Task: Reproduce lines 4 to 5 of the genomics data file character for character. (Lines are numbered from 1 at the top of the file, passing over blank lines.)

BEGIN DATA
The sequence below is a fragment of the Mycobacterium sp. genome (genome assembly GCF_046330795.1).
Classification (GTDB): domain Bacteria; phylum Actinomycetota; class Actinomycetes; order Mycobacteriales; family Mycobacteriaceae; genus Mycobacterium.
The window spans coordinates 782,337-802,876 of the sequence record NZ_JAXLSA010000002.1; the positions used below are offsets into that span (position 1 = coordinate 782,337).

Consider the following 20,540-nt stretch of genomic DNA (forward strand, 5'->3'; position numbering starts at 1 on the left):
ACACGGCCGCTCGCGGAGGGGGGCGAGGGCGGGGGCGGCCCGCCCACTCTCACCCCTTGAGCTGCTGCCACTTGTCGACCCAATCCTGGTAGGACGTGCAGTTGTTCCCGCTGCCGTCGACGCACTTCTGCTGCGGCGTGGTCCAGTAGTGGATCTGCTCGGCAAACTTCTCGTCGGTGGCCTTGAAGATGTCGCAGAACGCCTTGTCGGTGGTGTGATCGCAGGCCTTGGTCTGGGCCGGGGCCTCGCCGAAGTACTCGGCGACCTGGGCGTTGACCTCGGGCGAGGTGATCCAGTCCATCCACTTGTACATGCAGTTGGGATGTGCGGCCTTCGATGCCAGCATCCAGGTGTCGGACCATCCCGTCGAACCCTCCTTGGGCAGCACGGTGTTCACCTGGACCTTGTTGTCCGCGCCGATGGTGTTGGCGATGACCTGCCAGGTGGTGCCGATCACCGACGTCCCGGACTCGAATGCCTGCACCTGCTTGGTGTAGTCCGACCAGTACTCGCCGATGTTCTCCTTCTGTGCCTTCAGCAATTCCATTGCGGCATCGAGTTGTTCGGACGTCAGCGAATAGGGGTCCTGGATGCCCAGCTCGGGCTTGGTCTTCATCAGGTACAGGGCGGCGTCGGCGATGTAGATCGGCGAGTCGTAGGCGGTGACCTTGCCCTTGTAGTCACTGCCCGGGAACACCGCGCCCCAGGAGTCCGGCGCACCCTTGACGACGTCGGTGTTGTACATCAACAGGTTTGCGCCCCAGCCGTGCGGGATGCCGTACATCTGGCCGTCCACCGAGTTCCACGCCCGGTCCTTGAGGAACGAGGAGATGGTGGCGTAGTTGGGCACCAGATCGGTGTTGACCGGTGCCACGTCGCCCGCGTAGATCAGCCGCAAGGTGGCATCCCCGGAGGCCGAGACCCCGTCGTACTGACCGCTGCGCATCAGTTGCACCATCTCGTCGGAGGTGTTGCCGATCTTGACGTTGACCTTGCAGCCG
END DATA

Consider the following 20,540-nt stretch of genomic DNA (forward strand, 5'->3'; position numbering starts at 1 on the left):
ACACGGCCGCTCGCGGAGGGGGGCGAGGGCGGGGGCGGCCCGCCCACTCTCACCCCTTGAGCTGCTGCCACTTGTCGACCCAATCCTGGTAGGACGTGCAGTTGTTCCCGCTGCCGTCGACGCACTTCTGCTGCGGCGTGGTCCAGTAGTGGATCTGCTCGGCAAACTTCTCGTCGGTGGCCTTGAAGATGTCGCAGAACGCCTTGTCGGTGGTGTGATCGCAGGCCTTGGTCTGGGCCGGGGCCTCGCCGAAGTACTCGGCGACCTGGGCGTTGACCTCGGGCGAGGTGATCCAGTCCATCCACTTGTACATGCAGTTGGGATGTGCGGCCTTCGATGCCAGCATCCAGGTGTCGGACCATCCCGTCGAACCCTCCTTGGGCAGCACGGTGTTCACCTGGACCTTGTTGTCCGCGCCGATGGTGTTGGCGATGACCTGCCAGGTGGTGCCGATCACCGACGTCCCGGACTCGAATGCCTGCACCTGCTTGGTGTAGTCCGACCAGTACTCGCCGATGTTCTCCTTCTGTGCCTTCAGCAATTCCATTGCGGCATCGAGTTGTTCGGACGTCAGCGAATAGGGGTCCTGGATGCCCAGCTCGGGCTTGGTCTTCATCAGGTACAGGGCGGCGTCGGCGATGTAGATCGGCGAGTCGTAGGCGGTGACCTTGCCCTTGTAGTCACTGCCCGGGAACACCGCGCCCCAGGAGTCCGGCGCACCCTTGACGACGTCGGTGTTGTACATCAACAGGTTTGCGCCCCAGCCGTGCGGGATGCCGTACATCTGGCCGTCCACCGAGTTCCACGCCCGGTCCTTGAGGAACGAGGAGATGGTGGCGTAGTTGGGCACCAGATCGGTGTTGACCGGTGCCACGTCGCCCGCGTAGATCAGCCGCAAGGTGGCATCCCCGGAGGCCGAGACCCCGTCGTACTGACCGCTGCGCATCAGTTGCACCATCTCGTCGGAGGTGTTGCCGATCTTGACGTTGACCTTGCAGCCG